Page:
Jerry and Sue: A MicroHoo! fairy tale
As the story goes, Hansel and Gretel vanquished the witch. But in the Microhoo! fairy tale of Jerry and Sue, well, things don't turn out quite so rosy.
Every kid knows the fairy tale of Hansel and Gretel, but I bet you've never heard the story of Jerry and Sue, right? Well, read on.
Not so long ago, in merry old Silicon Valley, lived a family named Yahoo. When hard times and famine hit, the father - an old advertising executive named Bostock - led two of his children - Jerry and Sue - into the forest.
Why did Bostock do that to his kids? Some say he did it so he'd have fewer mouths to feed, but nobody knows his motives for sure.
Lost in the forest, Jerry and Sue finally came upon a huge house made of gingerbread. The house was called Microsoft, and inside lived a witch named Ballmer. Some say the witch was evil, but he was more likely just desperate to reinvigorate his ancient, slumbering home with some youth.
In any case, Ballmer found the siblings eating parts of his house, so he brought them inside with the intent to eat them. First he tried to fatten them up, not just with food, but also with lucrative amounts of stock and cash.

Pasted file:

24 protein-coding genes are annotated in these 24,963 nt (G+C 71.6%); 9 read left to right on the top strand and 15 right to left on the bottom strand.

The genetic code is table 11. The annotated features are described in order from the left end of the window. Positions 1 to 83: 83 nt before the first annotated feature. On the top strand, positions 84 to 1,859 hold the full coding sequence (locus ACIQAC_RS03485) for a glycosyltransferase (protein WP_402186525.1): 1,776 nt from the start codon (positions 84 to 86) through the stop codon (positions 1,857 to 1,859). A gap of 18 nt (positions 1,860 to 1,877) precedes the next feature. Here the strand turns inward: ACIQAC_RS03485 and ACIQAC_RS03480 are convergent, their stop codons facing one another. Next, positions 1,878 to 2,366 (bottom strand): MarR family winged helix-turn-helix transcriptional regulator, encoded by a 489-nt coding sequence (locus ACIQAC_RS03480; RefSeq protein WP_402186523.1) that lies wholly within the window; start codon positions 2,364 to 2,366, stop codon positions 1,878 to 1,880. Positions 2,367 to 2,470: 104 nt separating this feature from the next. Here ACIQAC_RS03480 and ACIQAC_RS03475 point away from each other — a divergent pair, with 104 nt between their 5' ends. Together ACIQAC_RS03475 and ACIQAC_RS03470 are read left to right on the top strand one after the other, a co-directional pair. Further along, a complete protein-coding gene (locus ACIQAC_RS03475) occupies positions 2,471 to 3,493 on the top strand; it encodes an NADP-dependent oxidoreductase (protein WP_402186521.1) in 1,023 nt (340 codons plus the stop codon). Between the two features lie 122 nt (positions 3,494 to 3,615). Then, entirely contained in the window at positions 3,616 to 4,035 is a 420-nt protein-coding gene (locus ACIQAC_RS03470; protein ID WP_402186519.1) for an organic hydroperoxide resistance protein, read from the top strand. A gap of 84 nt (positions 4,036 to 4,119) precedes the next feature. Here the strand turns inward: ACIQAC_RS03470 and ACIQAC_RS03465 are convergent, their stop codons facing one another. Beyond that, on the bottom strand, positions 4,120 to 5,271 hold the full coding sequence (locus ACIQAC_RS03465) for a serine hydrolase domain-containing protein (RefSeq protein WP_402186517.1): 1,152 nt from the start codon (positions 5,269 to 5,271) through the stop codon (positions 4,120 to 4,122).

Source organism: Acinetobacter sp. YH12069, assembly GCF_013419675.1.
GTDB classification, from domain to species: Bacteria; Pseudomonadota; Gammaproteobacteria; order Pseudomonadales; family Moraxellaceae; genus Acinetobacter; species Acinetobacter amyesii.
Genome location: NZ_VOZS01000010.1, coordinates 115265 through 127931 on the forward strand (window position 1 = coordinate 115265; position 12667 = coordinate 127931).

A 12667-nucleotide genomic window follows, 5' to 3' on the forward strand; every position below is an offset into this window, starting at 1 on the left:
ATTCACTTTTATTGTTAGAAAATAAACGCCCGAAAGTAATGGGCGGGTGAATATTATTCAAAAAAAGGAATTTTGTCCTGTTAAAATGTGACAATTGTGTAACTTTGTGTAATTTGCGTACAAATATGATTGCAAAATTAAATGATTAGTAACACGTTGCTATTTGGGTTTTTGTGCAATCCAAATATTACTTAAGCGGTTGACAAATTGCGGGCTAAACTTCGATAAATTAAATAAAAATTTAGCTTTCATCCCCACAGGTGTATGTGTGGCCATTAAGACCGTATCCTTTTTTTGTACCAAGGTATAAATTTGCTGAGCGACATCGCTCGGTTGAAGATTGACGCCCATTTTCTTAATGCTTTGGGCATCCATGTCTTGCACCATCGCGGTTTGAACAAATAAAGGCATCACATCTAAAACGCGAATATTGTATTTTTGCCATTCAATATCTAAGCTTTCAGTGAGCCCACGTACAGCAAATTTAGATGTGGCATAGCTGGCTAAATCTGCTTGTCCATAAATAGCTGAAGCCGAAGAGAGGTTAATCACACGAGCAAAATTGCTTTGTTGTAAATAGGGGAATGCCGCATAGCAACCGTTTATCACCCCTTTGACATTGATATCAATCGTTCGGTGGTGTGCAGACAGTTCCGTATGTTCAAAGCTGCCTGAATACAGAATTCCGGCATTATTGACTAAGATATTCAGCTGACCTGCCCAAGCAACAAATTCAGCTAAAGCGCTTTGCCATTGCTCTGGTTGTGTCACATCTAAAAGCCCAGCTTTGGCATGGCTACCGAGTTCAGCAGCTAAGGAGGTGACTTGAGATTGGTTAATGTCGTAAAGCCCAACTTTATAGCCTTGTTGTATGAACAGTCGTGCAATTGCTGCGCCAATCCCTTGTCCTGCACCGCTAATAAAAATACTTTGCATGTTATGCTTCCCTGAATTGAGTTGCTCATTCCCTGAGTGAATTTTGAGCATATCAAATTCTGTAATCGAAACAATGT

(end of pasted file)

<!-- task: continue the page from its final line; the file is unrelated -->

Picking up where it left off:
The tale gets a little murky after that, but Jerry and Sue somehow managed to vanquish Ballmer and return home to their family, where everybody lived happily ever after.
Well, that's not exactly the end of the story. Here's what happened next:
An evil and selfish witch named Icahn came to Ballmer with a plan. The witches enlisted the help of a couple of fund managers with powerful spells. Then they found the children's home and gobbled up the entire Yahoo family.
Fat and happy, Icahn returned to his own land, leaving Ballmer behind to clean up the mess.
There are two morals of the story.
First, whatever your motives, you don't send inexperienced children out into the forest where they may get eaten by cunning witches, evil or not. Any father who does that to his family is simply dysfunctional.
Second, it might seem like a bad idea to throw in with a couple of witches, but in times of famine, you sometimes have to choose the lesser of two evils if you want to eat. That's exactly what the fund managers did. End of story.